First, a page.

As COVID-19 continues to spread, one key aspect of Furman’s reopening plan—the decision not to require negative tests for students returning to campus—puts us at a disadvantage.
As COVID-19 continues to spread, one key aspect of Furman’s reopening plan—the decision not to require negative tests for students returning to campus—puts us at a disadvantage. To be fair, much of the blame for this decision falls on the CDC. By explicitly not recommending entry testing, they offered colleges an excuse to not do something that they really should be doing. Mandatory entry testing would proactively limit the number of asymptomatic cases on campus. Dr. Anthony Fauci and a host of other public health professionals have endorsed the proposal, and it is being implemented at several of our peer institutions, including Wake Forest and Samford. Why did Furman choose to forgo this opportunity?
The rationale laid out on the Furman Focused website, which draws from the CDC guidelines, does not stand up to scrutiny. One common refrain is that mandatory entry testing “promotes a false sense of security.” For that matter, any of the preventive measures we have become accustomed to, including mask wearing, social distancing, and hand washing, could also be said to promote a false sense of security. The issue is in the messaging, not the science.
The CDC guidelines also state that entry testing “has not been systematically studied.” While true, this statement is misleading. As University of Washington biologist Carl T. Bergstrom writes for the Chronicle of Higher Education, “we have never had students return to college amidst a COVID-19 pandemic, so we have no direct experience with the effects of testing in that specific scenario. But we know exactly what to expect. We have overwhelming evidence from numerous other settings that testing is effective above and beyond other measures at identifying infected individuals, and that by isolating such individuals we can reduce the spread of disease.” The point of testing is to help medical professionals and institutions like Furman make the best possible decisions for their communities. Without test results, those decision-makers are significantly handicapped.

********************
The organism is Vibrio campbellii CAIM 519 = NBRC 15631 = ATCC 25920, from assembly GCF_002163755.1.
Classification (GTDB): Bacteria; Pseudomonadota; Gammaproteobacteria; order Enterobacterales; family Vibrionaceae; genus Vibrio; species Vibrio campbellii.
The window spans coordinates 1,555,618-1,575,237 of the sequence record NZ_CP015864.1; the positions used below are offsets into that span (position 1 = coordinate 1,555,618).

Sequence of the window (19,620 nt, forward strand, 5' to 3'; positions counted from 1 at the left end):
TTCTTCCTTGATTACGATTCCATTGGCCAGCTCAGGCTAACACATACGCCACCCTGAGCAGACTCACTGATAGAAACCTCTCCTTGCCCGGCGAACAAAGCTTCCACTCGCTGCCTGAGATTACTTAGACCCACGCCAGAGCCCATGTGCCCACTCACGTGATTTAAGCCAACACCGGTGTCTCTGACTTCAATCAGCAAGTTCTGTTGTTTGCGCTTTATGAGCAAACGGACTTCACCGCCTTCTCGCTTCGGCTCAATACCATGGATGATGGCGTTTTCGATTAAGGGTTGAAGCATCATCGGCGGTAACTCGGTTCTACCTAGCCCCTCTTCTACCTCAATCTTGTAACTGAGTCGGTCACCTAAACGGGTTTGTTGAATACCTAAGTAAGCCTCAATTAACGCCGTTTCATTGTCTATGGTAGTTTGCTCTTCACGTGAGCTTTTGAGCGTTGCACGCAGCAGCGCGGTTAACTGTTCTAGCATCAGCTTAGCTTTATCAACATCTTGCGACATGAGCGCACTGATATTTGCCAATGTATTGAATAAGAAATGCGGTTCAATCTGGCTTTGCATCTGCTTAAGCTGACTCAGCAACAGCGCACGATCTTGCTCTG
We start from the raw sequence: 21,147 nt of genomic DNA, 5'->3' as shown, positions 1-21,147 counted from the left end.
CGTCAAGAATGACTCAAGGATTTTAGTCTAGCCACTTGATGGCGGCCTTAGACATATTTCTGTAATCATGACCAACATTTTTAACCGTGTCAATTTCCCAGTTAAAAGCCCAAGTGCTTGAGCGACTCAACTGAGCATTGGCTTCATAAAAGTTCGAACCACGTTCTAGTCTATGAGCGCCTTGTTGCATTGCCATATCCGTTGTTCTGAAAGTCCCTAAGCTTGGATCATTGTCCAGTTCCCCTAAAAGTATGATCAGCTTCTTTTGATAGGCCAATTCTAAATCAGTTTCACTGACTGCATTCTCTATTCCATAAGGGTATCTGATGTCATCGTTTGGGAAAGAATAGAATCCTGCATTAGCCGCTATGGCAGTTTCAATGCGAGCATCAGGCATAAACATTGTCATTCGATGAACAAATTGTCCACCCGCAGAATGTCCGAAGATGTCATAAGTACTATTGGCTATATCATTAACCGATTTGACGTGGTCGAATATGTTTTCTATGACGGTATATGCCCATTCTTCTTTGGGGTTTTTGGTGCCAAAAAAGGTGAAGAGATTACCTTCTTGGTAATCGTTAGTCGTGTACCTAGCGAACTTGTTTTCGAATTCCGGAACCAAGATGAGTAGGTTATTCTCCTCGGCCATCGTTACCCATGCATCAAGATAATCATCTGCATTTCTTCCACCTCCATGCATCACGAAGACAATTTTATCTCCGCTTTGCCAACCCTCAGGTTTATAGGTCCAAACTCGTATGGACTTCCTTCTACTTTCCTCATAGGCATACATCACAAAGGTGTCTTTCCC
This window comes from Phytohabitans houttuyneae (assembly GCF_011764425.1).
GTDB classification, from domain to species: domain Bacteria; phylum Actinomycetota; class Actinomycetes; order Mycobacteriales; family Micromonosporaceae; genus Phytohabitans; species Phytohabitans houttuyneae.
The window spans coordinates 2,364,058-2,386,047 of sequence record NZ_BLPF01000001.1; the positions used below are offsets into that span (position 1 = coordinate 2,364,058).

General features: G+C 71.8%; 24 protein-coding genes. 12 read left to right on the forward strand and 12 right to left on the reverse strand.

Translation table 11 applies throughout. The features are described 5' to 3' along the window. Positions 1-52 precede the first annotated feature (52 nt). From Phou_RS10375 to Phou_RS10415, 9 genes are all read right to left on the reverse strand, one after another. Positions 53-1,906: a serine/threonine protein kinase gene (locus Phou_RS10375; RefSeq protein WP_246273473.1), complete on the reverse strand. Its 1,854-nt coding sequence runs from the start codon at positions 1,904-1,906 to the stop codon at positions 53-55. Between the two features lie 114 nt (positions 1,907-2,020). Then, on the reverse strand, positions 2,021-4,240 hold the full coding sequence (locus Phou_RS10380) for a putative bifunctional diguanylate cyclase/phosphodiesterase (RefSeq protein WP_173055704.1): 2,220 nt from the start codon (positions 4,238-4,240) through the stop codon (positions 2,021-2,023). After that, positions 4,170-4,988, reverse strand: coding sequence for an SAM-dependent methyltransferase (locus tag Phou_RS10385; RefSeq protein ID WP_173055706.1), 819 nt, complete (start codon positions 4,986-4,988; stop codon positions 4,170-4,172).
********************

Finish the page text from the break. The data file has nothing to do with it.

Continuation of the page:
Along these lines, perhaps the most compelling argument against entry testing is that test results are often delayed past the point where they are useful, and that our knowledge is therefore limited to “a single outcome at a single point in time.” While this is certainly a real obstacle, it should spur us to creative solutions, not resigned defeatism. Polymerase chain reaction (PCR) tests, which have to wait in line to be processed in external labs, are not the only tests available. A variety of rapid antigen tests have been developed which have only a slightly higher false negative rate than the PCR tests but return results within minutes, such that the lower sensitivity is more than compensated for by the quicker results. These tests are especially useful for managing spread because they look at infectiousness rather than just infections. False negatives will be highly unlikely to infect other people: if you test negative despite actually being infected with the virus, your “viral load”—the amount of virus in your body—would be so small as to not matter.
Although it is too late for entry testing, at least for freshmen and seniors, Furman could still establish itself as a regional and national leader in COVID safety by implementing a regular testing program. A recent article in the Journal of the American Medical Association suggests that testing every student on campus at least once a week using a rapid test could keep COVID under control, assuming that preventive behavioral interventions were also strictly followed. Even better, all this could be accomplished at a cost of approximately $120 per student per semester. Testing symptomatic people alone will not be enough. To get through a semester on campus, Furman will have to test—a lot.